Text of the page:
Cambridge Encyclopedia » Cambridge Encyclopedia Vol. 45

lender of last resort - Origin, Purpose, Retail lending, Criticisms

bank financial panic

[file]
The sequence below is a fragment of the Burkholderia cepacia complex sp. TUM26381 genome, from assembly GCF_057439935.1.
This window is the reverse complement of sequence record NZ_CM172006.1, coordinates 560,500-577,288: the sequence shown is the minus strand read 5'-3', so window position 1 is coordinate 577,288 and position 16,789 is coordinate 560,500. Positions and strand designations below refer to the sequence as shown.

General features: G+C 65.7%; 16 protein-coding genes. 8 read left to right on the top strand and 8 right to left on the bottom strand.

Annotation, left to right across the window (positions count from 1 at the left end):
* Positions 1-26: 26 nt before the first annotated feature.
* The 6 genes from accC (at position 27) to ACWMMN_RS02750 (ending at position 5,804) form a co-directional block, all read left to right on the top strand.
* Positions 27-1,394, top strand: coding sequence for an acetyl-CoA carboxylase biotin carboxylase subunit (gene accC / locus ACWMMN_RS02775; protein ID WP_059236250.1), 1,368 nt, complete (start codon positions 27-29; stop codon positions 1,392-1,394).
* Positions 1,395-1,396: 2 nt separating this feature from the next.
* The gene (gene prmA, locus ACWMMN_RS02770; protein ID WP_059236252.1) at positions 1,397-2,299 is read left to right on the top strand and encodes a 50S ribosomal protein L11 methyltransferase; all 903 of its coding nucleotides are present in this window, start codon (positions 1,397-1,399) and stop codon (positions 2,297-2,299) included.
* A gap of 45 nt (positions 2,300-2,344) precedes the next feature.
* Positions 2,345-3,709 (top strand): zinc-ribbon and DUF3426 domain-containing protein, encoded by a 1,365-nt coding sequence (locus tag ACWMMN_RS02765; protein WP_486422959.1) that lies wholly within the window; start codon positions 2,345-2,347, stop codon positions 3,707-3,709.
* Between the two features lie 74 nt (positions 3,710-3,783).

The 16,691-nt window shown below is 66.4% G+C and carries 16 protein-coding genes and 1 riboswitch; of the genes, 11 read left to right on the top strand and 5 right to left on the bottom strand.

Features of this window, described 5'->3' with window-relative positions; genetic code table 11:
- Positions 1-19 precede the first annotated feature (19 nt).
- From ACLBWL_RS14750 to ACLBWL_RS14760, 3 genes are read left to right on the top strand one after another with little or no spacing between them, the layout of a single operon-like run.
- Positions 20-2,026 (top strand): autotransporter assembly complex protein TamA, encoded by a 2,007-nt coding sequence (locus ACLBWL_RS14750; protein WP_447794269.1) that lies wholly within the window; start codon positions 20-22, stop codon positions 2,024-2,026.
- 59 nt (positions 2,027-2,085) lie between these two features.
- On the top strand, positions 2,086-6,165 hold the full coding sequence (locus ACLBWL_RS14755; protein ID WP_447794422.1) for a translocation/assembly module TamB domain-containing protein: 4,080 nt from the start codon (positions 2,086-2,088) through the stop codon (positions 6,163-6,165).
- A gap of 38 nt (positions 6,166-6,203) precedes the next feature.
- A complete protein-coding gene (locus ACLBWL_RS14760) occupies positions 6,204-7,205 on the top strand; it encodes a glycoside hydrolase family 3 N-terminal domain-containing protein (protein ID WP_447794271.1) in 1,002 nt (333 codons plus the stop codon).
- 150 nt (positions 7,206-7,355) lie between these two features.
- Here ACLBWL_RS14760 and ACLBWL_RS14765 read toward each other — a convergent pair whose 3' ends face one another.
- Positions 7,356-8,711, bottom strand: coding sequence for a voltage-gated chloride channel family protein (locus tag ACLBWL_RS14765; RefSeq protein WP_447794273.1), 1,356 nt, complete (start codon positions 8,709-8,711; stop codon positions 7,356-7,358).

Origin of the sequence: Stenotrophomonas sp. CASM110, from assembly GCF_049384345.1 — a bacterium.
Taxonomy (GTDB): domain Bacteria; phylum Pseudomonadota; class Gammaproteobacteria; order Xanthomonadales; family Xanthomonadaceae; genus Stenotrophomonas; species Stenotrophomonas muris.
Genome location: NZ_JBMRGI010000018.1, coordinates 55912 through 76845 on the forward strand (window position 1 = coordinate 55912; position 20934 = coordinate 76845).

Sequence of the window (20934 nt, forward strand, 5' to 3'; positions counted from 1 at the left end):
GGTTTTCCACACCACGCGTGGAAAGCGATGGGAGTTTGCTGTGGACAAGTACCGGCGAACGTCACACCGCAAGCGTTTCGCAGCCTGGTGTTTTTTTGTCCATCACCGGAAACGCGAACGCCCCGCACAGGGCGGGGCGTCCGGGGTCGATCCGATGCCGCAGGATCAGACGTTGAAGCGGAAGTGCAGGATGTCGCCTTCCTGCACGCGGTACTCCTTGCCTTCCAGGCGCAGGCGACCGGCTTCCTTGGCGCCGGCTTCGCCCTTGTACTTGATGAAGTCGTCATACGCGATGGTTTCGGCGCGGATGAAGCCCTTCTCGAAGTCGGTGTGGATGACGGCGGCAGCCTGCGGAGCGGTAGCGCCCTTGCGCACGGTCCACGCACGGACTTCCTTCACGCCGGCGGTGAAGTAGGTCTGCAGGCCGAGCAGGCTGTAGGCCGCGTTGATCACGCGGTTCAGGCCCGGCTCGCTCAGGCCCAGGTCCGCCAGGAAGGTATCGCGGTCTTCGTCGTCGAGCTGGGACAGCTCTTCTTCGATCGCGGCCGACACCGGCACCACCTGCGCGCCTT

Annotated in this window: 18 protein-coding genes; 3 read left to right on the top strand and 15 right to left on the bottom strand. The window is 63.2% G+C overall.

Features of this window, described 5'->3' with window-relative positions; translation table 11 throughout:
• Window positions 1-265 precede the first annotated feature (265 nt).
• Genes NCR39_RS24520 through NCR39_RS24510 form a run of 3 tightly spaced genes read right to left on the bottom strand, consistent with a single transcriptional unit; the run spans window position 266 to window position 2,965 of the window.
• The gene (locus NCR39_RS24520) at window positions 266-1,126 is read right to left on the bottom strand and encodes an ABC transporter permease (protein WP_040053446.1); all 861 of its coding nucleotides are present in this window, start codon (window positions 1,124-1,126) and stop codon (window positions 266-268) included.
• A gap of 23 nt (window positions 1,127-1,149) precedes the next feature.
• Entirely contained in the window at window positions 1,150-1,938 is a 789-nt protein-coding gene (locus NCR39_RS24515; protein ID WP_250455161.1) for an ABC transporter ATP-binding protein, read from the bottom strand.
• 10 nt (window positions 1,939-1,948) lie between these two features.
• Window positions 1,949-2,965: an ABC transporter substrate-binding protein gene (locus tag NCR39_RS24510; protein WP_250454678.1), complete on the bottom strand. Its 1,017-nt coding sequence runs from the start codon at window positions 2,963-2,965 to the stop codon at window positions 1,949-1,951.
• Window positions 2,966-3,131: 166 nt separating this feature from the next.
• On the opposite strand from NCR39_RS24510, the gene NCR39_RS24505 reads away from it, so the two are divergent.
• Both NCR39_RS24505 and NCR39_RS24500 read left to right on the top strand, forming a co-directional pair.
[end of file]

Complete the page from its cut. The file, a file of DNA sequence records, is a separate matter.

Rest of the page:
An institution, usually a central bank, willing and able to lend to banks unable to borrow money elsewhere to meet their liabilities. The point of having a lender of last resort is to avoid financial collapse during a general financial panic, in which everybody tries to hold cash and refuses to lend. If any bank is in financial trouble, the lender of last resort has to decide whether or not to rescue it. The benefit of assisting any one bank in difficulties is that one default is liable to provoke a general panic. The disadvantage is that if the troubled bank's problems arise through irresponsible lending to risky firms, bailing it out will encourage similar conduct by it and others in the future. This policy dilemma is particularly acute when the problem bank is too large to fail.

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